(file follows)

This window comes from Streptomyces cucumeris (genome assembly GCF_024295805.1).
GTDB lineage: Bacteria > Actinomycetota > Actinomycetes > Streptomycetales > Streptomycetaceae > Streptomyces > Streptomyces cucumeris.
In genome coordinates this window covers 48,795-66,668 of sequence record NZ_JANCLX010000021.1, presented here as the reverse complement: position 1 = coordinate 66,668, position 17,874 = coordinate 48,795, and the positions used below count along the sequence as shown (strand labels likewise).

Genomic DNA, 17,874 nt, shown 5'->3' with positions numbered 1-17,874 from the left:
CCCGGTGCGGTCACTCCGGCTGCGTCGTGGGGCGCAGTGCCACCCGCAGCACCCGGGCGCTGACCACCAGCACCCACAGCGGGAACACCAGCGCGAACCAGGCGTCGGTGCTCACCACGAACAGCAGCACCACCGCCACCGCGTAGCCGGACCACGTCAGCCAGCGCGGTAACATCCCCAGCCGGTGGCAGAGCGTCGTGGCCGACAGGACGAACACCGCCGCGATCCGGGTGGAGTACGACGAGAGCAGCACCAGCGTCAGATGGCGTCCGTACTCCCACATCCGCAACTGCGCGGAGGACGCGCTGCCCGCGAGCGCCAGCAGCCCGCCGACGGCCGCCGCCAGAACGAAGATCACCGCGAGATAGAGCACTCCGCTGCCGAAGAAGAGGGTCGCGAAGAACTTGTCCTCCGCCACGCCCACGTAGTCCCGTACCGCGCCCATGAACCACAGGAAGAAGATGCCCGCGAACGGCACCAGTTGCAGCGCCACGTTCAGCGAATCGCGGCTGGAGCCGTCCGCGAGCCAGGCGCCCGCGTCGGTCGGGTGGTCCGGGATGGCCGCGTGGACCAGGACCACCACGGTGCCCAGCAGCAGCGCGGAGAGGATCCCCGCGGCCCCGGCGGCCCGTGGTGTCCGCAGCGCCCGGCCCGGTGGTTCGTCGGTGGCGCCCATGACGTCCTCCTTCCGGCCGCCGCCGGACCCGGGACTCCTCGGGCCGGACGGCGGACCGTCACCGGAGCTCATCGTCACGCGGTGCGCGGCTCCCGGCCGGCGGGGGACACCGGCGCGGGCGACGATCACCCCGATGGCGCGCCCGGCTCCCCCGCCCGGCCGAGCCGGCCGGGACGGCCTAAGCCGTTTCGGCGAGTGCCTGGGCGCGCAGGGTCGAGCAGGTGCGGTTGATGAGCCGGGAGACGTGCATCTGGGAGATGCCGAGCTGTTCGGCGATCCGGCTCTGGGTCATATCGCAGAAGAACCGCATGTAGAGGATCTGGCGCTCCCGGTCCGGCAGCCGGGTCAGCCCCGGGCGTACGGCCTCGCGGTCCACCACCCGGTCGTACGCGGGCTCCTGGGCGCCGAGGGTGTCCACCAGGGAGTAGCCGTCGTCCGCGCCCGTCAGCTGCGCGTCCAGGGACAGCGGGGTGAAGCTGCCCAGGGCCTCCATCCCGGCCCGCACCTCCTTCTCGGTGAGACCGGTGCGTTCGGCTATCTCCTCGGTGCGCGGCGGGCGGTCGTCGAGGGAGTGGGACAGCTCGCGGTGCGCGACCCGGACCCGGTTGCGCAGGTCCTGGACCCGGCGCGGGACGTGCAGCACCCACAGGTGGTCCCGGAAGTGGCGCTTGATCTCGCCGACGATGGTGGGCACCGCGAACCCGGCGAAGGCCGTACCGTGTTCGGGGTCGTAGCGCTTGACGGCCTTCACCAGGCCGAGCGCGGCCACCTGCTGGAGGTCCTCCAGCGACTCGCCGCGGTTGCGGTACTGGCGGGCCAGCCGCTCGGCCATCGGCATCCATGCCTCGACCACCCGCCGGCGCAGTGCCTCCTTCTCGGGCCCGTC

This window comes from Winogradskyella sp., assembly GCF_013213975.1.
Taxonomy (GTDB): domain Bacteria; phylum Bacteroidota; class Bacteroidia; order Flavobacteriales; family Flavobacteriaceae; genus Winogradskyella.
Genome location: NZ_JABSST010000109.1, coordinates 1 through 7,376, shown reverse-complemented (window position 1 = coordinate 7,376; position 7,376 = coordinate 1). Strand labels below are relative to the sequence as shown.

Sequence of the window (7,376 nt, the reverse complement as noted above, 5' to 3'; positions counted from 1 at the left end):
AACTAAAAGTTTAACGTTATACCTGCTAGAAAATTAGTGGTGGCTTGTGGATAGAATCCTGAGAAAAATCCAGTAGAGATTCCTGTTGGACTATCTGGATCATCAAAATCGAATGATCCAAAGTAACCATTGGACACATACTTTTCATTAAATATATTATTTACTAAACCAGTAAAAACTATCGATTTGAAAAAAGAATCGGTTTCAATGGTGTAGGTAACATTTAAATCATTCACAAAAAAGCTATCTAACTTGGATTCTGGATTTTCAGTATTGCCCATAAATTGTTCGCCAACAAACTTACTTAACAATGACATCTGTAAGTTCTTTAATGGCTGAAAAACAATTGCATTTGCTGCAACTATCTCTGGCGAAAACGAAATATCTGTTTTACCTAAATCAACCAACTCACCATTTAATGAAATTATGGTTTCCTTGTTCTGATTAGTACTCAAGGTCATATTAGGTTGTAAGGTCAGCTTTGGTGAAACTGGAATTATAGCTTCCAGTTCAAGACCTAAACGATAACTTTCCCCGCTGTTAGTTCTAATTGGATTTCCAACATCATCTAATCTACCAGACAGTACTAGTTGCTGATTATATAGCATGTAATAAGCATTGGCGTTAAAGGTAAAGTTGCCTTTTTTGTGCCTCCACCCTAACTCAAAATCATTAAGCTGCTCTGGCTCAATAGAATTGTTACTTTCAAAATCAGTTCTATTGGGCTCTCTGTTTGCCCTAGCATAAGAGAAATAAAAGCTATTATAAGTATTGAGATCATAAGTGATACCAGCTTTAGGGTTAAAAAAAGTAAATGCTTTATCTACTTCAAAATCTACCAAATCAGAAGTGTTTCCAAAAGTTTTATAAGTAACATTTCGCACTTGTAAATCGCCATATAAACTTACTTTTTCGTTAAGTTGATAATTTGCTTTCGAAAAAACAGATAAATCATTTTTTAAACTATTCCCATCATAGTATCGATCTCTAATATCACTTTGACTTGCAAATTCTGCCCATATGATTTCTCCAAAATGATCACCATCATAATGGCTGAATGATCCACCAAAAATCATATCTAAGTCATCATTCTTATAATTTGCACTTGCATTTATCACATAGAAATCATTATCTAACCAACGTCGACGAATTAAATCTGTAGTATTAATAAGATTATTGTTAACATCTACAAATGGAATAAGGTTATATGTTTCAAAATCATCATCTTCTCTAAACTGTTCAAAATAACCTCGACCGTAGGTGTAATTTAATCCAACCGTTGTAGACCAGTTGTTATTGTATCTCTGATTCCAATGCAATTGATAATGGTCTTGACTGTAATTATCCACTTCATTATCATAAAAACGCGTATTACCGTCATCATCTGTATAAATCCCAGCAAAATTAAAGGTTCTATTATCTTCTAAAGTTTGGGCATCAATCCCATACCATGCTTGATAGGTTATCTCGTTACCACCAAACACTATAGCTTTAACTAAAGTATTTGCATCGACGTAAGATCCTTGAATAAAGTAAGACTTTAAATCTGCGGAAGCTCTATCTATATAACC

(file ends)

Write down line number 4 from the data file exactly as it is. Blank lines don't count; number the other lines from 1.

Genomic DNA, 17,874 nt, shown 5'->3' with positions numbered 1-17,874 from the left: